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Obsession: Catholicism

Monday, September 7, 2009; 02:38 am Leave a comment Go to comments

Well, there is a lot to deal with when talking about Catholicism in Ulysses. I probably will spend most of my time trying to narrow my obsession into a more manageable bite. But for now, let’s try to go over everything I got in the first mouthful. Just by going through the audio and the annotation book I had a fairly good idea about how to approach my search before I started reading and marking, and taking notes. Just for the record, the notes aren’t complete, but I’d rather get my ideas up as fresh as possible. Like fish, I might come back and look at these closer to 11:00 PM, and realize that they stink, and have rotted with the passage of time.

I have several rabbit holes to follow, although a few are looking more promising than the others. First, and probably easiest to play with is the relationship that the characters of the book have with Catholicism. The characters who seem to have a passing association with religion in the Telemachiad were Buck Mulligan, Stephen Daedalus, Stephen’s mother, Haines, and Mr. Deasy. Interesting to note who does not seem to have an opinion on religion: they come in the form of any living women, and the children that Stephen teaches.

Considering the forthright views of Aunt Kate in The Dead, however, I suspect that women we meet further along in the novel will have their own opinions on the Holy Mother Church. It does seem strange to me that the milk woman, a representation of Ireland (according to Gifford), does not hold any strong views. Her only real mention of regligion is contained in her greeting, “That’s a lovely morning, she said. Glory be to God,” which sounds as unthought of and as regularly used as the German “Gruess Gott” that would have been the typical greeting of the time period in Prussia and Bavaria–you still can hear it in Bavaria today (12.390). Perhaps, in the end it does not matter if Ireland becomes a Catholic or a Protestant state. Still, so far the young children, women and poor seem to be voiceless as far as their take on religion is concerned.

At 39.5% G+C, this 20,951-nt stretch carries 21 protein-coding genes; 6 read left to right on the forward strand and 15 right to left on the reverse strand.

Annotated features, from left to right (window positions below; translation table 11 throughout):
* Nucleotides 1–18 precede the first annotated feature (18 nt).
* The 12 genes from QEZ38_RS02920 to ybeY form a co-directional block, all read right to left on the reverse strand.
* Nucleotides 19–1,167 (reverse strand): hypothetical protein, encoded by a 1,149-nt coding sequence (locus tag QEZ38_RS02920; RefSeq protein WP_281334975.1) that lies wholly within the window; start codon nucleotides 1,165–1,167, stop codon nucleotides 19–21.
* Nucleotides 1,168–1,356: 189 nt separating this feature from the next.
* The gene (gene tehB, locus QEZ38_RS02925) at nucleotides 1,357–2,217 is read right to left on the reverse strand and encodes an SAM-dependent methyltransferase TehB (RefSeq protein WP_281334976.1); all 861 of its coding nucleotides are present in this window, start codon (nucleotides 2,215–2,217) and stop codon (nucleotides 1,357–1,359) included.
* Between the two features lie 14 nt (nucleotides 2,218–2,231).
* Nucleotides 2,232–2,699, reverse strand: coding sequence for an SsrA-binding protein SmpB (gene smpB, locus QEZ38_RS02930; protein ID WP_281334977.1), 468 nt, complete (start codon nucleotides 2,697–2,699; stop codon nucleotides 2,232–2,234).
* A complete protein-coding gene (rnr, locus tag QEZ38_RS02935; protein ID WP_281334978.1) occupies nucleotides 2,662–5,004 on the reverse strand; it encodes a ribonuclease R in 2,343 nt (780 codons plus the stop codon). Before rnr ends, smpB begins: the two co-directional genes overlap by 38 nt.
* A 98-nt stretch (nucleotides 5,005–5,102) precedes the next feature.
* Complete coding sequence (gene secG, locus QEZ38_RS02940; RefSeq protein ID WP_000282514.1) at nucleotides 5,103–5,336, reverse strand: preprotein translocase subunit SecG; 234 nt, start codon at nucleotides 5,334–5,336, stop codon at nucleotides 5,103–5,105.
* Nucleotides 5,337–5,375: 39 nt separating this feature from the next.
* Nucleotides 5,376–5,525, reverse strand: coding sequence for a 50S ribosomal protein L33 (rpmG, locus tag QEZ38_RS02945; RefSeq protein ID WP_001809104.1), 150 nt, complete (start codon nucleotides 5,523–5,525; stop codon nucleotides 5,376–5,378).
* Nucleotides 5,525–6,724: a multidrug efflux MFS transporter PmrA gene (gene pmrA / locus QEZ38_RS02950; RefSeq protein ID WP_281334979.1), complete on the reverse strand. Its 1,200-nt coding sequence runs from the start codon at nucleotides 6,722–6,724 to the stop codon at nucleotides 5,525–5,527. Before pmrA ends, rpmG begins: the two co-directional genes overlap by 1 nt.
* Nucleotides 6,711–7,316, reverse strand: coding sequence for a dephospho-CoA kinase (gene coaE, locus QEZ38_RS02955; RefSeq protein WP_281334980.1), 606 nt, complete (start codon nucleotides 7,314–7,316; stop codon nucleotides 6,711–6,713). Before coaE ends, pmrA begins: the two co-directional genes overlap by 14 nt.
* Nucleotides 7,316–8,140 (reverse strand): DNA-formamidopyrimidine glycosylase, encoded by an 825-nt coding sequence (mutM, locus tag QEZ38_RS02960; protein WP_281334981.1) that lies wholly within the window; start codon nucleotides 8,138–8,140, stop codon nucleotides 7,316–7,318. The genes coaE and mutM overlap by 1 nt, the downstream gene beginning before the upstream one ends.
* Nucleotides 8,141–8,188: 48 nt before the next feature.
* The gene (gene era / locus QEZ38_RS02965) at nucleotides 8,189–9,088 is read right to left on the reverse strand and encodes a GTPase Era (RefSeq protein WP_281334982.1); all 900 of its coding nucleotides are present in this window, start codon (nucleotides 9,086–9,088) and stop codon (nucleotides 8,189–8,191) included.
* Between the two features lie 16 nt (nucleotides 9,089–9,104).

While the relationship between characters, their part in the story, and their religious character as Irish Catholics, or non-Catholics is the most obvious approach, I actually think I like the threads of heresy that run through the novel. Most characters are connected to heretical thinkers at some point, and the ideas the heretics espoused are either enacted, or ensnare the thoughts of Stephen (“Where is poor, dear Arius to try conclusions? Warring his life long upon the contransmagnificandjewbangtality” page 32 lines 50-51).

It leaves me struggling with the question of how Stephen feels about religion now. Despite what seems on the surface to be rebellion against the church, his thoughts run rampant with the theology of his schooling and back ground. Is it possible to reject what you have been taught? Stephen’s current thoughts seem to suggest “no” despite the fact that he is trying desperately to reject it. Can you take the Catholic out of the Daedalus? How do the other characters fit into this, as much of the time he seems awash in a sea of heresy?